The unit objective I’m covering with my project is how neurons carry an electrical charge. My project is on the nervous system defects of multiple sclerosis. For this project, I made a couple of neurons out of clay, modeling one after a healthy neuron and the other after a neuron afflicted by multiple sclerosis–a disease of the central nervous system.

To carry an electrical message properly through the nerves, neurons have dendrites where the information enters the neuron; a cell body to give structure and store information in the neuron; axons to transport electrical impulses, and myelin–or Schwann cells in the peripheral nervous system–to protect and insulate the axon. Electrical charges are sent from neuron to neuron, bridging the gap (called a synapse) by converting to a chemical signal in the form of neurotransmitters which bind to the other end of the synapse and convert the signal back to an electrical one.

The differences between a neuron in a healthy person and a neuron with multiple sclerosis lie in the myelin sheaths surrounding the axons of the neuron. A healthy neuron has intact Schwann cells or myelin sheaths that serve to protect axons and ensure that action potentials are carried along safely. Multiple sclerosis is an autoimmune and neurodegenerative disorder that occurs when autoreactive cells in the body cross the blood brain barrier and begin to attack the nerves. This causes inflammation of the nerves and glial cells–especially the oligodendrocytes which are responsible for making myelin. With the body’s immune defenses attacking the myelin sheaths, the nerves become exposed and the impulses along the axon are impeded. It is the lack of myelin around the axons that causes electrical charges to be carried, leading to impaired nervous system function. Like how stripping bark off a tree exposes the tree’s insides to damage, removing myelin from a nerve exposes it to damage.

Patients with multiple sclerosis may experience cycles of nerve attacks followed by periods of no symptoms, then more attacks with worsened symptoms. While it is possible to remyelinate the nerves after a multiple sclerosis attack, the myelin usually grows back significantly thinner, and the messages along the axon travel sluggishly. With repeated relapses of multiple sclerosis, oligodendrocytes may be damaged beyond repair and lose the ability to produce myelin. The body can reroute messages by using other undamaged nerves, though if no undamaged nerves remain between the CNS and the desired extremity, the message cannot be rerouted.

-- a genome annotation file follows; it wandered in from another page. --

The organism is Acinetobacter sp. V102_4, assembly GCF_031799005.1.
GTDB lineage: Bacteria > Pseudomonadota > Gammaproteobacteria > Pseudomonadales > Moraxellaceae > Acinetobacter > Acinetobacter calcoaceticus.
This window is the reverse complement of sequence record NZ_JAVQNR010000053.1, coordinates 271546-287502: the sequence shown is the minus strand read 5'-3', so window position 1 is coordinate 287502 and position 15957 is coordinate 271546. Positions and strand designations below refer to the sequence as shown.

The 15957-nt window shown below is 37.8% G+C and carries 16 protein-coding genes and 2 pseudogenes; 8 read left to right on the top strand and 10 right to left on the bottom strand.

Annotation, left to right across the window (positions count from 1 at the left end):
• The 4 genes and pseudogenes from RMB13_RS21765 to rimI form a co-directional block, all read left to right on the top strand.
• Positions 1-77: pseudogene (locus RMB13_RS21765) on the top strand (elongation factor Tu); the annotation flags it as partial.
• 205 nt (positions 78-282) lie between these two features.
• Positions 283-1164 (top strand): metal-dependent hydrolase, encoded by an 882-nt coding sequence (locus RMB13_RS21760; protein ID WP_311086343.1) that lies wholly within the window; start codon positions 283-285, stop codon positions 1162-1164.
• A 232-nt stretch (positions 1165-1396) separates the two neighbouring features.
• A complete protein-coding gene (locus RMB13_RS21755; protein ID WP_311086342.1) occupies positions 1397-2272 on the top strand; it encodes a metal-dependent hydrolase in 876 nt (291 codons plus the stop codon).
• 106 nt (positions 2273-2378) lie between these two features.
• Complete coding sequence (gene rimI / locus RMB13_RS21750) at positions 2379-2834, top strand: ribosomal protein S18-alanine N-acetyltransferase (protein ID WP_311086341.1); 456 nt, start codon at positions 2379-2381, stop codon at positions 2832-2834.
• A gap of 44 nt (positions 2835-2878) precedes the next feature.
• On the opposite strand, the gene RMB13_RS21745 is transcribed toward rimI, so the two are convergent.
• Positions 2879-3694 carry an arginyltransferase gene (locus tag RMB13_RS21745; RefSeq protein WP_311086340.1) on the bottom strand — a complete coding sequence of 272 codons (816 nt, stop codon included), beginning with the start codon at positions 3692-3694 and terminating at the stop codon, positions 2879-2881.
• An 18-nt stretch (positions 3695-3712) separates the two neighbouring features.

Since multiple sclerosis is a disorder affecting the nervous system, it can cause a variety of problems relating to movement and signal relaying in the body. Muscle spasms, tingling, and numbness are all common symptoms of MS. Balance, speech, and gross motor movements are also often experienced by people with MS, and it can get to be as severe as respiratory problems, blood clots, blindness, and paralysis in the later stages. Multiple sclerosis can be a debilitating disease, but there are several drugs to reduce the occurrence of relapses in patients with MS, as well as prevent the formation of lesions in the brain associated with nerve damage. Multiple sclerosis is not a curable disease, however, and the recovery process varies heavily. Many patients experience gradually worsening conditions indefinitely, while others may make a partial or complete recovery between relapses.


Goldenberg M. M. (2012). Multiple sclerosis review. P & T : a peer-reviewed journal for formulary management, 37(3), 175–184, from

Multiple Sclerosis Trust. (2021, December 1). Nerve cells (neurons). Nerve cells (neurons) | MS Trust. Retrieved November 9, 2022, from

Zéphir, H. (2018, April 19). Progress in understanding the pathophysiology of multiple sclerosis. Revue Neurologique. Retrieved November 9, 2022, from

One Comment

  1. Stellen discusses multiple sclerosis (MS) in his STEAM project. The objective covered is “how neurons carry an electrical charge.” MS is an incurable autoimmune disease of the central nervous system, though there are some treatments available that can help with symptoms and potentially slow the progression of this disease. MS is when there are gaps in the myelin sheaths (or Schwann cells) surrounding the nerves. Autoreactive cells cause inflammation of the oligodendrocytes, which affects the formation of myelin, creating those gaps. These gaps are what impedes the electrical impulses that travel down the length of the axons. Repeated nerve attacks from MS are referred to as relapses. Re-myelination after a relapse is possible, but the sheath tends to grow back thinner than before, and eventually won’t grow back at all once the oligodendrocytes are damaged beyond repair. Another possible solution the body can provide is re-routing the nerve impulses, which only works if there are available, operable nerves nearby. Patients with MS may suffer from muscle spasms, tingling, numbness, paralysis, impairments in speech, balance, and motor skills, blood clots, blindness, and even respiratory problems and lesions in the brain. Stellen’s project consists of two clay models showing the differences between the neuron of a healthy person, and the neuron of someone affected by multiple sclerosis. Nice job, Stellen!

    Jenni Klebesadel

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